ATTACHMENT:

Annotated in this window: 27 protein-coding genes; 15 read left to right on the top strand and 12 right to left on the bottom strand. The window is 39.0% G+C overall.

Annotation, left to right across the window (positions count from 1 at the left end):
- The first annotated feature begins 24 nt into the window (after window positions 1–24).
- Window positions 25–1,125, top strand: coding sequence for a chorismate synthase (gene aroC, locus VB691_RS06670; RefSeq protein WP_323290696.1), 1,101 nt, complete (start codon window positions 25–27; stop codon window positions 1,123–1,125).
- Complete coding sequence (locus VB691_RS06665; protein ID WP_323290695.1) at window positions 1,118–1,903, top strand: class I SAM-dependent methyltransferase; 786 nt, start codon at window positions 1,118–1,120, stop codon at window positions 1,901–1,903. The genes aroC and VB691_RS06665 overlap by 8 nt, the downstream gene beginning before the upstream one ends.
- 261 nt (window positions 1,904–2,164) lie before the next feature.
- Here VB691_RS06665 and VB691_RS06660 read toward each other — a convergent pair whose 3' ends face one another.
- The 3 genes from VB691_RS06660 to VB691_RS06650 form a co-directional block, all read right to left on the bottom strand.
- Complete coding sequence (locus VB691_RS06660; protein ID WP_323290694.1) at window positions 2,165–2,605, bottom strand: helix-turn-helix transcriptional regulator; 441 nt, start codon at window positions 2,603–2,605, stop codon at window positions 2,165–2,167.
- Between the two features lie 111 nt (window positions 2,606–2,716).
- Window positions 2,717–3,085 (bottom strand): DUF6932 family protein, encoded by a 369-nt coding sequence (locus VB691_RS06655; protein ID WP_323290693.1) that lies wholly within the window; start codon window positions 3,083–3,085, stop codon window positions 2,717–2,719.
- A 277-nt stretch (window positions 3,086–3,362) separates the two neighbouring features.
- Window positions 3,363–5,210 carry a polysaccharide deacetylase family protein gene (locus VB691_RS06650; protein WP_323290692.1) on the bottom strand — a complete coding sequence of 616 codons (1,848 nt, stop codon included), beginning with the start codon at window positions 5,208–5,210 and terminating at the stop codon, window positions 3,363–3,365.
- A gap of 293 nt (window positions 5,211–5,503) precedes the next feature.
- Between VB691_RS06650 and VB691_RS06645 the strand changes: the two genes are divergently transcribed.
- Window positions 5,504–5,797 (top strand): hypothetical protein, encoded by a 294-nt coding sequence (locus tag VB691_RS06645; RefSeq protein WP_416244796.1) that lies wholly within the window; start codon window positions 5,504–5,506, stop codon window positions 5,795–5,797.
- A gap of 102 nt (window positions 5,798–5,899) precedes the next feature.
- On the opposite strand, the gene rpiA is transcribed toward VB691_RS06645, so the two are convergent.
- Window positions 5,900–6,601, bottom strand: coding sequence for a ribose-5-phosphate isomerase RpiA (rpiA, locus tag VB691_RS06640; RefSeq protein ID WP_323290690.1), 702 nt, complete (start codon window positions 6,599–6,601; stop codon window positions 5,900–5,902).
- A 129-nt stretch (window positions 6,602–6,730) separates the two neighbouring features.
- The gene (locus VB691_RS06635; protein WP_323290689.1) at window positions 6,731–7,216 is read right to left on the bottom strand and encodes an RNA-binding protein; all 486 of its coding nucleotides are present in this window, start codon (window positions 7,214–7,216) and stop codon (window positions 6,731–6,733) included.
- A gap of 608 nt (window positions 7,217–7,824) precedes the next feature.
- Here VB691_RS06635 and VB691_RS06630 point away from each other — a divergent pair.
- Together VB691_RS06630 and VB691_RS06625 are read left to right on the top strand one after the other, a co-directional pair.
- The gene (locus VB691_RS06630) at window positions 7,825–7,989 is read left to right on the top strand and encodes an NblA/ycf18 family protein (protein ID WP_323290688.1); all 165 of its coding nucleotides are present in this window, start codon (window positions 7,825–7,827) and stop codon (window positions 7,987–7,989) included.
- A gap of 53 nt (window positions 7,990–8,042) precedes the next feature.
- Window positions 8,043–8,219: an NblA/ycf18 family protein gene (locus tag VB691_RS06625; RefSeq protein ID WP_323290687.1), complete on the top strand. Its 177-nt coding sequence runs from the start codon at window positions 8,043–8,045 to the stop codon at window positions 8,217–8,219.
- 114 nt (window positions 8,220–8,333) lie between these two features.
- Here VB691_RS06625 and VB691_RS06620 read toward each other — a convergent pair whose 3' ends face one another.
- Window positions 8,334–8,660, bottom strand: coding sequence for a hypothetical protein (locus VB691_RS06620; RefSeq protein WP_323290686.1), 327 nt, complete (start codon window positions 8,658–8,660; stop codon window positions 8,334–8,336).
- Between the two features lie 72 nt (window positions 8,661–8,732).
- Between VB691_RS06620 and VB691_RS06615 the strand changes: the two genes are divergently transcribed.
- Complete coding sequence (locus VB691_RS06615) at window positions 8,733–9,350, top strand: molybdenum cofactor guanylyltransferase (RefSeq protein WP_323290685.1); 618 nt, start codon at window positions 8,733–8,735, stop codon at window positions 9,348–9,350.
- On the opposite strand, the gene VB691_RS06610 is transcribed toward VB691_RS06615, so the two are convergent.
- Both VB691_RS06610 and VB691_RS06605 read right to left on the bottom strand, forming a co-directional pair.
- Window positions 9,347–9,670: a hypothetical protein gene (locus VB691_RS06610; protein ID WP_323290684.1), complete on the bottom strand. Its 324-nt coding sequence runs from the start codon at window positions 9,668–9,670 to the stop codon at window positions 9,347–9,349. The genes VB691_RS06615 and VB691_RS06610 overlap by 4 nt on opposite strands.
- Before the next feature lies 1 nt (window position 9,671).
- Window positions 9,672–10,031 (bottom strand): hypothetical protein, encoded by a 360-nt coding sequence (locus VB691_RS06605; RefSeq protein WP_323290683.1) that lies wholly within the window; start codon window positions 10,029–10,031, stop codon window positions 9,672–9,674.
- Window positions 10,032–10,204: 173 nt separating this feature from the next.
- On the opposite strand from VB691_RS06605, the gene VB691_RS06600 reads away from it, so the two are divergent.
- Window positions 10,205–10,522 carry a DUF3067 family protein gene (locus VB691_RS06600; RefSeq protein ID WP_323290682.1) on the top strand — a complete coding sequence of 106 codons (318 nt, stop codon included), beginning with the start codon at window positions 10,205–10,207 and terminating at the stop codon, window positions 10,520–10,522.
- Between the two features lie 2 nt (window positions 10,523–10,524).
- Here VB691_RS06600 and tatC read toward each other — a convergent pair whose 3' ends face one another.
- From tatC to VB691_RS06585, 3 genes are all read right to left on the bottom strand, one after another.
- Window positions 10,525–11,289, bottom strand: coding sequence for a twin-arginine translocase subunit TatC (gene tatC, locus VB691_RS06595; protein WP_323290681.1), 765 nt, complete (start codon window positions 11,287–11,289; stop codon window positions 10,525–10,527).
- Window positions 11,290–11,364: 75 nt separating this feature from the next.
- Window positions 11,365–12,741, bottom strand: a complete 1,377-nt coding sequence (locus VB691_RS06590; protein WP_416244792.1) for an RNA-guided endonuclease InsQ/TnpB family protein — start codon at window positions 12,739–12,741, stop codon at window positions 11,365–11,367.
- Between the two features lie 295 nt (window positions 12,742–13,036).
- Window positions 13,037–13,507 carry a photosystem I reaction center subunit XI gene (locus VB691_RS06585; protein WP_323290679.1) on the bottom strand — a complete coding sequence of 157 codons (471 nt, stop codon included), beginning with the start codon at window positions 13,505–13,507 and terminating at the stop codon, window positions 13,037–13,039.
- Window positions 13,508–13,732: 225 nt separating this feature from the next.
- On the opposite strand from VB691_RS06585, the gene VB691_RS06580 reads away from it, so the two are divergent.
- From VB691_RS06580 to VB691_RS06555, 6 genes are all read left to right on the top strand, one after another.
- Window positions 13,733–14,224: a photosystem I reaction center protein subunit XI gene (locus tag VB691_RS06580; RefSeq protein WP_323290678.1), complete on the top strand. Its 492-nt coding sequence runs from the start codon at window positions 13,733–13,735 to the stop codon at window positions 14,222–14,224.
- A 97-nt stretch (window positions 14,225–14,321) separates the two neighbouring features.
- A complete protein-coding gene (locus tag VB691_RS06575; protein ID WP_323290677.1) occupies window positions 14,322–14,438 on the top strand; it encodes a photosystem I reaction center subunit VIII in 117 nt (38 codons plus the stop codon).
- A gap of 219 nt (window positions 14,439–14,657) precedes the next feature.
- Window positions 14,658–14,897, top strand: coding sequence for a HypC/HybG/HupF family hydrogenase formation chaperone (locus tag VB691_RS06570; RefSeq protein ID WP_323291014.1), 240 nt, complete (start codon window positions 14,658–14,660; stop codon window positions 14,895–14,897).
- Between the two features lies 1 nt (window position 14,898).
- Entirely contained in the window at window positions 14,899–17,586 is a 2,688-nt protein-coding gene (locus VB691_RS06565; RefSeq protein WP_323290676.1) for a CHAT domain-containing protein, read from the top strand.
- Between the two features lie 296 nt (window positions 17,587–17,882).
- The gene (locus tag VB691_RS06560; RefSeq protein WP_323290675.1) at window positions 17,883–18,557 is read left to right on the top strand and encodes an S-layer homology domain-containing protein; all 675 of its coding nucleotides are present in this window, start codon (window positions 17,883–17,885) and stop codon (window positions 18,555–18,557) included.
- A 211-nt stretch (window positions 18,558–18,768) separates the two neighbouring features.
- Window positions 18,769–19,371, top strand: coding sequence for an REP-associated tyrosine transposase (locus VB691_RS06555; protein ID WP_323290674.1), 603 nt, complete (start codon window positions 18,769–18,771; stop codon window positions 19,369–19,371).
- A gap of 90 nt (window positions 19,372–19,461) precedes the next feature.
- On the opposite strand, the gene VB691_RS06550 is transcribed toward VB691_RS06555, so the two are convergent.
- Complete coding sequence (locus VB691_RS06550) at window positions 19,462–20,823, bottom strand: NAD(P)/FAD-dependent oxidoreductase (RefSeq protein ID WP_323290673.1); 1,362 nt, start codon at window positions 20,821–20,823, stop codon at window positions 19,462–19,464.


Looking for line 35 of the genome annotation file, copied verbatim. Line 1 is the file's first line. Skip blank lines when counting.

- Both VB691_RS06610 and VB691_RS06605 read right to left on the bottom strand, forming a co-directional pair.